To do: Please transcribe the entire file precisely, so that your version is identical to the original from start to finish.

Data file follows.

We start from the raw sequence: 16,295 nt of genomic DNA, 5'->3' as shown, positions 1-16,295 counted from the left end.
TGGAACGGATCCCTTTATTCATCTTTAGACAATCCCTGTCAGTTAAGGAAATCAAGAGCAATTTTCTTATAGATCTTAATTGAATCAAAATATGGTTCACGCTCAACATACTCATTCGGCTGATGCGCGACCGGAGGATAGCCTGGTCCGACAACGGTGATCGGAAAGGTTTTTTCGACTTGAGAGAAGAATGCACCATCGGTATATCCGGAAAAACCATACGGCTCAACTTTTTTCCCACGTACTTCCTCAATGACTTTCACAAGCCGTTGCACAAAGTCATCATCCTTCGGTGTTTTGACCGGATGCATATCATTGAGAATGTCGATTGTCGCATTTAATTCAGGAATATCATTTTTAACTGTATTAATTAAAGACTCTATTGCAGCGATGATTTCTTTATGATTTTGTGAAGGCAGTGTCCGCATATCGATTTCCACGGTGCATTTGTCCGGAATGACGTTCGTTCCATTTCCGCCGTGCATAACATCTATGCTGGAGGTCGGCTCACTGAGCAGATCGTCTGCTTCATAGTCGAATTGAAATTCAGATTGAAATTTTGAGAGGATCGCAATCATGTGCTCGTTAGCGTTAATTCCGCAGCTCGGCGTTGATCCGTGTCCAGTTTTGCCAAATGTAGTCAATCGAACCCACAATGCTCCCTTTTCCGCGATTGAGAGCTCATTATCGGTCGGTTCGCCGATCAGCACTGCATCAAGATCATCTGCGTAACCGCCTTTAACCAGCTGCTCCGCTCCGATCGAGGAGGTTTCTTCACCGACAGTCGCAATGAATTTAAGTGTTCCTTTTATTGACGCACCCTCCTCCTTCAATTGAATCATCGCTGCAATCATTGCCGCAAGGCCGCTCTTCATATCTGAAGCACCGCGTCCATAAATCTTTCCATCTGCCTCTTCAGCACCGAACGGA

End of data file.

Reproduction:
We start from the raw sequence: 16,295 nt of genomic DNA, 5'->3' as shown, positions 1-16,295 counted from the left end.
TGGAACGGATCCCTTTATTCATCTTTAGACAATCCCTGTCAGTTAAGGAAATCAAGAGCAATTTTCTTATAGATCTTAATTGAATCAAAATATGGTTCACGCTCAACATACTCATTCGGCTGATGCGCGACCGGAGGATAGCCTGGTCCGACAACGGTGATCGGAAAGGTTTTTTCGACTTGAGAGAAGAATGCACCATCGGTATATCCGGAAAAACCATACGGCTCAACTTTTTTCCCACGTACTTCCTCAATGACTTTCACAAGCCGTTGCACAAAGTCATCATCCTTCGGTGTTTTGACCGGATGCATATCATTGAGAATGTCGATTGTCGCATTTAATTCAGGAATATCATTTTTAACTGTATTAATTAAAGACTCTATTGCAGCGATGATTTCTTTATGATTTTGTGAAGGCAGTGTCCGCATATCGATTTCCACGGTGCATTTGTCCGGAATGACGTTCGTTCCATTTCCGCCGTGCATAACATCTATGCTGGAGGTCGGCTCACTGAGCAGATCGTCTGCTTCATAGTCGAATTGAAATTCAGATTGAAATTTTGAGAGGATCGCAATCATGTGCTCGTTAGCGTTAATTCCGCAGCTCGGCGTTGATCCGTGTCCAGTTTTGCCAAATGTAGTCAATCGAACCCACAATGCTCCCTTTTCCGCGATTGAGAGCTCATTATCGGTCGGTTCGCCGATCAGCACTGCATCAAGATCATCTGCGTAACCGCCTTTAACCAGCTGCTCCGCTCCGATCGAGGAGGTTTCTTCACCGACAGTCGCAATGAATTTAAGTGTTCCTTTTATTGACGCACCCTCCTCCTTCAATTGAATCATCGCTGCAATCATTGCCGCAAGGCCGCTCTTCATATCTGAAGCACCGCGTCCATAAATCTTTCCATCTGCCTCTTCAGCACCGAACGGA